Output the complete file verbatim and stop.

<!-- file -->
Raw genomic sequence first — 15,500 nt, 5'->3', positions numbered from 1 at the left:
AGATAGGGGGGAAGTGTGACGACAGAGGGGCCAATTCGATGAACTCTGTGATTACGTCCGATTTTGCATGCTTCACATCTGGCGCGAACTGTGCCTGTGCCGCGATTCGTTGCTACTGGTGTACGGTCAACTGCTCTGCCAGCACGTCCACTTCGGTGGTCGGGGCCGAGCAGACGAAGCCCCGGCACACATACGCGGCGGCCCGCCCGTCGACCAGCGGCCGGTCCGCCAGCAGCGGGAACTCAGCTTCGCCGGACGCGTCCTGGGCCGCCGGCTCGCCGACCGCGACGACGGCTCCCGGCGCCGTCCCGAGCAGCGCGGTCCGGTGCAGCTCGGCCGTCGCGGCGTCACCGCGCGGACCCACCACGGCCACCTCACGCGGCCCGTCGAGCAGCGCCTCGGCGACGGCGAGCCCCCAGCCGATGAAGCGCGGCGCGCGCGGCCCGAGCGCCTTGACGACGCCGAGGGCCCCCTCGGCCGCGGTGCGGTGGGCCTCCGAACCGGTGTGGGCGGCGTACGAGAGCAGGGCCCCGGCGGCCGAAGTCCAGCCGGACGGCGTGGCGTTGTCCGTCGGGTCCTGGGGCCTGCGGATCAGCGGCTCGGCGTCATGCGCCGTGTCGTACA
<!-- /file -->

Raw genomic sequence first — 15,500 nt, 5'->3', positions numbered from 1 at the left:
AGATAGGGGGGAAGTGTGACGACAGAGGGGCCAATTCGATGAACTCTGTGATTACGTCCGATTTTGCATGCTTCACATCTGGCGCGAACTGTGCCTGTGCCGCGATTCGTTGCTACTGGTGTACGGTCAACTGCTCTGCCAGCACGTCCACTTCGGTGGTCGGGGCCGAGCAGACGAAGCCCCGGCACACATACGCGGCGGCCCGCCCGTCGACCAGCGGCCGGTCCGCCAGCAGCGGGAACTCAGCTTCGCCGGACGCGTCCTGGGCCGCCGGCTCGCCGACCGCGACGACGGCTCCCGGCGCCGTCCCGAGCAGCGCGGTCCGGTGCAGCTCGGCCGTCGCGGCGTCACCGCGCGGACCCACCACGGCCACCTCACGCGGCCCGTCGAGCAGCGCCTCGGCGACGGCGAGCCCCCAGCCGATGAAGCGCGGCGCGCGCGGCCCGAGCGCCTTGACGACGCCGAGGGCCCCCTCGGCCGCGGTGCGGTGGGCCTCCGAACCGGTGTGGGCGGCGTACGAGAGCAGGGCCCCGGCGGCCGAAGTCCAGCCGGACGGCGTGGCGTTGTCCGTCGGGTCCTGGGGCCTGCGGATCAGCGGCTCGGCGTCATGCGCCGTGTCGTACA